Latin America comprises a number of challenges. There was an initial reticence to online payments. Many countries in the region still have a cash-based economy, and users were wary of uploading personal credit card information. However, while most apps had to include a “pay cash” option (incidentally, it was one of the only places where you could pay Uber with cash), we are seeing that the user mindset is evolving. This change has been aided by growing apps like Mercado Pago, Nubank, Rappi, and banks like Itau, which are developing more advanced apps.
Even though many companies have started adopting fully-programmatic services, the use of CPI re-brokering ad networks is still widely spread in Latin America. One of the main problems with them is that they are being paid on a CPI and CPA basis. This creates incentives to trick attribution, which makes the results look good in terms of effective CPI/CPA, but there is no real incrementality (or in many cases, no app installs at all). Fraudulent metrics, re-brokering, and overall lack of transparency significantly undermine brands’ ROI. Even when brands want to make the switch to programmatic, they need a trustworthy partner with the right technology to bid and optimize cost-effectively.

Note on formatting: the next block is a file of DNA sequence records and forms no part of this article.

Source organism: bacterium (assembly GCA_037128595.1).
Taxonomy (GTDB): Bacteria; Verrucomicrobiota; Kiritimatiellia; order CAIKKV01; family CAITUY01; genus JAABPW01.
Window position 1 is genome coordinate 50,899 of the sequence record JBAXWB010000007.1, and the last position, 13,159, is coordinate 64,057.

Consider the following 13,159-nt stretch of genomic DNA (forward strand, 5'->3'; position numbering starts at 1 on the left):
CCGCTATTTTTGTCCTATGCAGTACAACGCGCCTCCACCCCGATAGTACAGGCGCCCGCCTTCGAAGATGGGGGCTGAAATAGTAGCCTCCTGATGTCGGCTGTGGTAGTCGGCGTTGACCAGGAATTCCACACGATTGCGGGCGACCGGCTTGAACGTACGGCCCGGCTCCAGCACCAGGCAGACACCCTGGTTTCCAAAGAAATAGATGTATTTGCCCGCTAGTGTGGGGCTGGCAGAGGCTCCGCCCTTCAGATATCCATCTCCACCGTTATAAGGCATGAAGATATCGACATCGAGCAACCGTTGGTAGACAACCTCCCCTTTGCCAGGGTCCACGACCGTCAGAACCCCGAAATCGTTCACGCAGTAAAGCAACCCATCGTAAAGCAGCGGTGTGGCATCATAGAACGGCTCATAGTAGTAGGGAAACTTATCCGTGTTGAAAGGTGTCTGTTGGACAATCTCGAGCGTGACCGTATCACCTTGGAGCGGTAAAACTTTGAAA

Finally, an often underestimated challenge is language and cultural differences. Sometimes it is assumed that it comes down to Portuguese and Spanish, but standard Spanish won’t do the trick for every country in Latam. Nowadays, users demand relevancy. They expect brands to speak to them specifically. When targeting different cultures such as Mexico, Peru, or Argentina, copy should be adapted to effectively resonate with each audience. Otherwise, marketers risk featuring expressions, idioms or jokes that are far from conveying the intended message (certain compliments in Mexican Spanish may sound like an insult in Argentina or vice versa, for example).
With great growth comes great competitiveness. How can advertisers really stand out from the rest?
Making a real impact against competitors takes a strategy that covers the entire consumer life cycle. Strong branding efforts are not enough for building a loyal user-base. Retargeting is a vital component. When apps are at constant risk of losing customers to competitors, it is not so much about winning new users as it is about re-activating and continuously re-engaging pre-existent ones.
Marketing with a full-cycle focus is the only way to get ahead of the competition and drive long-term growth.